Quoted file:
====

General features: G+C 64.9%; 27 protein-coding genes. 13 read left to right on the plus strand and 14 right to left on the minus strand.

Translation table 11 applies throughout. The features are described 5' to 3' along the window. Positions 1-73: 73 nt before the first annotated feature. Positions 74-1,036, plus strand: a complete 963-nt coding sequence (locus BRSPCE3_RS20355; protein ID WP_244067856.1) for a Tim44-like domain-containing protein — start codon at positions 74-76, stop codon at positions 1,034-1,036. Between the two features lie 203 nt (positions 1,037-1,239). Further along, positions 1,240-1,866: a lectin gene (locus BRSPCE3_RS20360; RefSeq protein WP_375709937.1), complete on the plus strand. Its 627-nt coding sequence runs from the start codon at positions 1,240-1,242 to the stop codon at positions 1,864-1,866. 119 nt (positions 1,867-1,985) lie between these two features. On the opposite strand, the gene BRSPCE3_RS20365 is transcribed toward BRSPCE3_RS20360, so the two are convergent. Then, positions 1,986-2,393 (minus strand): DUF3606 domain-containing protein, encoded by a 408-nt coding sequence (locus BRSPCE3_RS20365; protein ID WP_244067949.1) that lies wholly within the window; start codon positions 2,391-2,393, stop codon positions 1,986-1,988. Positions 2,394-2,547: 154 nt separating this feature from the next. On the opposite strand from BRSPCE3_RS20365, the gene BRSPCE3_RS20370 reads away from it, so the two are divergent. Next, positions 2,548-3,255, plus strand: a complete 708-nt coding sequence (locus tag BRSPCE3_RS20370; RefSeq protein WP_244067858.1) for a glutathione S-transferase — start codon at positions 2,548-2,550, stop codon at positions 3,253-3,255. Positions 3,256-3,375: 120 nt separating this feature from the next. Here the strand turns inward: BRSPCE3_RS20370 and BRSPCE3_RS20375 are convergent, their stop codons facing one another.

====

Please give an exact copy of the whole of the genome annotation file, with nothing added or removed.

General features: G+C 64.9%; 27 protein-coding genes. 13 read left to right on the plus strand and 14 right to left on the minus strand.

Translation table 11 applies throughout. The features are described 5' to 3' along the window. Positions 1-73: 73 nt before the first annotated feature. Positions 74-1,036, plus strand: a complete 963-nt coding sequence (locus BRSPCE3_RS20355; protein ID WP_244067856.1) for a Tim44-like domain-containing protein — start codon at positions 74-76, stop codon at positions 1,034-1,036. Between the two features lie 203 nt (positions 1,037-1,239). Further along, positions 1,240-1,866: a lectin gene (locus BRSPCE3_RS20360; RefSeq protein WP_375709937.1), complete on the plus strand. Its 627-nt coding sequence runs from the start codon at positions 1,240-1,242 to the stop codon at positions 1,864-1,866. 119 nt (positions 1,867-1,985) lie between these two features. On the opposite strand, the gene BRSPCE3_RS20365 is transcribed toward BRSPCE3_RS20360, so the two are convergent. Then, positions 1,986-2,393 (minus strand): DUF3606 domain-containing protein, encoded by a 408-nt coding sequence (locus BRSPCE3_RS20365; protein ID WP_244067949.1) that lies wholly within the window; start codon positions 2,391-2,393, stop codon positions 1,986-1,988. Positions 2,394-2,547: 154 nt separating this feature from the next. On the opposite strand from BRSPCE3_RS20365, the gene BRSPCE3_RS20370 reads away from it, so the two are divergent. Next, positions 2,548-3,255, plus strand: a complete 708-nt coding sequence (locus tag BRSPCE3_RS20370; RefSeq protein WP_244067858.1) for a glutathione S-transferase — start codon at positions 2,548-2,550, stop codon at positions 3,253-3,255. Positions 3,256-3,375: 120 nt separating this feature from the next. Here the strand turns inward: BRSPCE3_RS20370 and BRSPCE3_RS20375 are convergent, their stop codons facing one another.